THE GREEDY OVERTRICK by Stephen Rzewski matchpoints neither vul dlr: North North ♠A74 ♥A962 ♦Q62 ♣A65 South ♠5 ♥K10873 ♦AJ9 ♣KQ82 bidding: N E S W 1♣ 2♠ 3♥ P 4♥ (all pass) opening lead: ♠2 One of the most important areas of matchpoint play that can help generate winning games is the matter of overtricks. This is especially true when it becomes apparent that a normal contract has been reached which figures to make easily. Declarer may easily become complacent and inattentive and miss an opportunity to make a precious overtrick, which could turn an average result into a top. Likewise, a defender can similarly lose concentration and allow declarer an extra trick to which he is not entitled, converting an average into a bottom. One such play on a 26-board session can easily affect one’s score by about two percentage points, a considerable gain at matchpoints. In today’s deal, which occurred at a recent club game, the bidding and contract appear routine, and are likely to be the same at all tables. What would be your general line of play? If the trumps are 2-2, twelve tricks will be easy. If the clubs should divide 3-3, one of dummy’s diamonds can be discarded on the 13th club, and the diamond finesse can be taken for all thirteen tricks. If the clubs do not split evenly, there are still some possible ways to finesse the diamonds so as to avoid a loser in that suit. With East pre-empting in spades, however, he figures to have shortness somewhere, so some suits will undoubtedly split unevenly. To begin, how should one play the hearts? It is better to start the play of trumps with the king rather than with dummy’s ace. If the hearts are not 2-2, the length is more likely to be with West. If East should play an honor on the first lead, the percentage line on the second trump play would be to play West for honor-third and finesse dummy’s 9, in accordance with the Law of Restricted Choice. Because there may be an endplay possibility on the hand, one should use the opportunity of being in dummy at the first trick to ruff a spade before touching trumps. Then at trick #3, play the king of hearts. Both opponents follow low, and when you lead a second trump to dummy’s ace, West plays the jack and East shows out, discarding a spade. So you will have one sure trump loser. Now lead dummy’s last spade and ruff in hand, West following. With the following cards remaining, how would you now proceed? ♠ --- ♥96 ♦Q62 ♣A65 ♠ --- ♥8 ♦AJ9 ♣KQ82 It behooves one to count the hand as you play, as the best continuation may depend on the opponents’ distribution. East should have six spades for his weak jump overcall and has followed to one heart; so he has six cards in the minors. Suppose you were to test the clubs and find them to be 4-2, with length in the East hand. That would give him two diamonds. In that case, your best play to avoid a diamond loser and score twelve tricks would be to hope that he started with exactly K-x doubleton. You should accordingly lead a low diamond from dummy, finesse the jack, and if it holds, play the ace next to drop the king. If instead it should turn out that West holds four clubs, that would leave East with two, and that hand would therefore have four diamonds. In that case, your only play for the second overtrick would be to hope that he started with K10xx. Holding the AJ9, you should plan on taking two diamond finesses through East, first leading the queen, and if that card is covered, winning the ace and getting back to dummy to finesse the 9. The ace of clubs and a ruff of the 4th club will provide the necessary entries. The odds of this play succeeding are small, but are essentially on the house, since there is no danger of losing any additional trick if the double-finesse fails. (It is somewhat better to start with the queen rather than low to the 9, since a careless East might make a mistake and fail to cover the queen with Kxxx). To be in the best position to make your choice of plays, first play the king and queen of clubs, then low to the ace on the third round so as to end up in dummy (if West should ruff in, he will be obliged to play a diamond, since he will have no other suit left, which presents you with no danger). As it turns out, the clubs do split 3-3. So how should you play the diamonds now? The answer is: don’t touch the diamonds at all! Instead, lead a trump to West, resulting in an endplay. He will be obliged to lead a diamond into your tenace holding. You will now be able to discard a diamond from dummy on your good 13th club and ruff your last diamond in dummy. Making twelve tricks for a well-earned top. The full deal: ♠A74 ♥A962 ♦Q62 ♣A65 ♠1062 ♠KQJ983 ♥QJ4 ♥5 ♦K1073 ♦854 ♣973 ♣J104 ♠5 ♥K10873 ♦AJ9 ♣KQ82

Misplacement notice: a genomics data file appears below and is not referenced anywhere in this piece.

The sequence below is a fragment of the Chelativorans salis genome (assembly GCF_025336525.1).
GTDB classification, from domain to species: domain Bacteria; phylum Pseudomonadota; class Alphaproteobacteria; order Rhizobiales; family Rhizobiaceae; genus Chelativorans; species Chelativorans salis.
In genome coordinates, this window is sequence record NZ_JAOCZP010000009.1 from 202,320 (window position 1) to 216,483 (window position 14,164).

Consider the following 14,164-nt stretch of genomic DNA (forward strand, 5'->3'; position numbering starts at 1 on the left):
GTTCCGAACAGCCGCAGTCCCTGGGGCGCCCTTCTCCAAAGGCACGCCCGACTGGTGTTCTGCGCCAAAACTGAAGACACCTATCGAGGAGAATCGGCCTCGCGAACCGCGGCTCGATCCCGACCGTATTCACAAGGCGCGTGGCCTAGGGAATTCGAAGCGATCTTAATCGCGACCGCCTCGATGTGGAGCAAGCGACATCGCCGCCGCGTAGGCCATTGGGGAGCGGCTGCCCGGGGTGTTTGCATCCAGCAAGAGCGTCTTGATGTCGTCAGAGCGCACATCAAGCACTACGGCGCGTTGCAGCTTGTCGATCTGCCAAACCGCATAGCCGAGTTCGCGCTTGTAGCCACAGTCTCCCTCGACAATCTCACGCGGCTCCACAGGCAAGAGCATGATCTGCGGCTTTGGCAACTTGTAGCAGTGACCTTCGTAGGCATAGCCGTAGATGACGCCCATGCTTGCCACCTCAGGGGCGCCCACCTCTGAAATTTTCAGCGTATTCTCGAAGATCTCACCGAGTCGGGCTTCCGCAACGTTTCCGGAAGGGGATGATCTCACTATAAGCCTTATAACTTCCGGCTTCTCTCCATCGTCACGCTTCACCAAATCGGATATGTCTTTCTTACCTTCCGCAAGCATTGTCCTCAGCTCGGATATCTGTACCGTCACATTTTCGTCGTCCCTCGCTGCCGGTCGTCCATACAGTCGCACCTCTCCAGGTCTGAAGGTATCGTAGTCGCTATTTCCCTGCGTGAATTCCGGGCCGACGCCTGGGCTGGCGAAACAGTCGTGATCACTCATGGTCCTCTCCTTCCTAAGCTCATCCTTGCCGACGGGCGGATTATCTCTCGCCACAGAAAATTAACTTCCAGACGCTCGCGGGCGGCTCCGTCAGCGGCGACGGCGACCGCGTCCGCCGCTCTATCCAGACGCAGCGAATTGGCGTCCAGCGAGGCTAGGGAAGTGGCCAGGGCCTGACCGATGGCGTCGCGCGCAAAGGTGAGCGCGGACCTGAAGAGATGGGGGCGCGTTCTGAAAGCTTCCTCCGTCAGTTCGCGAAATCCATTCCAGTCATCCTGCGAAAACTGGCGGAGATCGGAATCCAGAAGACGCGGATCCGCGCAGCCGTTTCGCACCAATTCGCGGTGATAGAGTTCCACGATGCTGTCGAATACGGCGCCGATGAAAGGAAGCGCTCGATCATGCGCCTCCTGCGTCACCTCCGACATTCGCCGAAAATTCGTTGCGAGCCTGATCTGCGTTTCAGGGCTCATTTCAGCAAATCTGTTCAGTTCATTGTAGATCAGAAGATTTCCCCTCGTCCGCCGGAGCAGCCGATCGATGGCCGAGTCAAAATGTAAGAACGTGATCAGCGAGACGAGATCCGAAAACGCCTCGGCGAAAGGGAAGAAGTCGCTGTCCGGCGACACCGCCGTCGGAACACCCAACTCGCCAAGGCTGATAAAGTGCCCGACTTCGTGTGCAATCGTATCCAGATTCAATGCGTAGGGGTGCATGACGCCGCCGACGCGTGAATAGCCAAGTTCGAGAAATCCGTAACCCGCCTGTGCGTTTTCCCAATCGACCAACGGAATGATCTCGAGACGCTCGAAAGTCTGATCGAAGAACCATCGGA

FORCED ENTRY by Stephen Rzewski dlr: West vul: both North ♠J987 ♥K52 ♦K3 ♣K973 West East ♠4 ♠AQ653 ♥AQJ107 ♥984 ♦10652 ♦9874 ♣AQ5 ♣2 South ♠ K102 ♥ 63 ♦ AQJ ♣ J10864 bidding: W N E S 1♥ P 2♥ P P dbl P 3♣ (all pass) opening lead: ♠ 4 Today’s hand came up in a club game many years ago. I was seated East. The bidding is shown as it occurred. North’s reopening double is questionable without better diamond support, but the opponents fell on their feet when South found the 9-card club fit. My partner and I, each with a singleton, were obviously cowardly lions that day and should have taken the push to 3♥--- but in that case I would not have this bridge tale to relate, one of my all-time favorites. My partner, Harry Kaufmann of North Bennington, VT, led his singleton spade. I won the ace and returned the 5♠, trying to show by a middle card a lack of enthusiasm for either a heart or diamond play back. South made the right play in spades by putting in the 10, as West ruffed and contemplated what to do next. He knew that if I had the AQ of spades, I couldn’t have much else, and with all those kings onside for the opponents, it looked as though they were destined to fulfill their contract. But, in accordance with the old saw, “Necessity is the Mother of invention”, my partner found an ingenious way to set the hand. Even looking at all four hands, do you see how he managed to do so? At trick #3, West led the queen of hearts! As we were playing Bergen raises, the play of the queen was unlikely to cost, since I nearly always showed exactly three-card support for my single raise during the auction, leaving declarer with two. Declarer called for dummy’s king. It took me a moment to figure out what my partner was up to, and I signaled with the 9, attempting to show the highest of touching cards of a sequence and therefore implying the 8. After winning the heart in dummy, declarer came to his hand with a diamond in order to lead a club up to the king. But West rose with the ace, and, in a demonstration of faith in my previous play, he led his lowest heart, the 7, enabling me to overtake with the 8 so that I could provide him with a second spade ruff. Down one.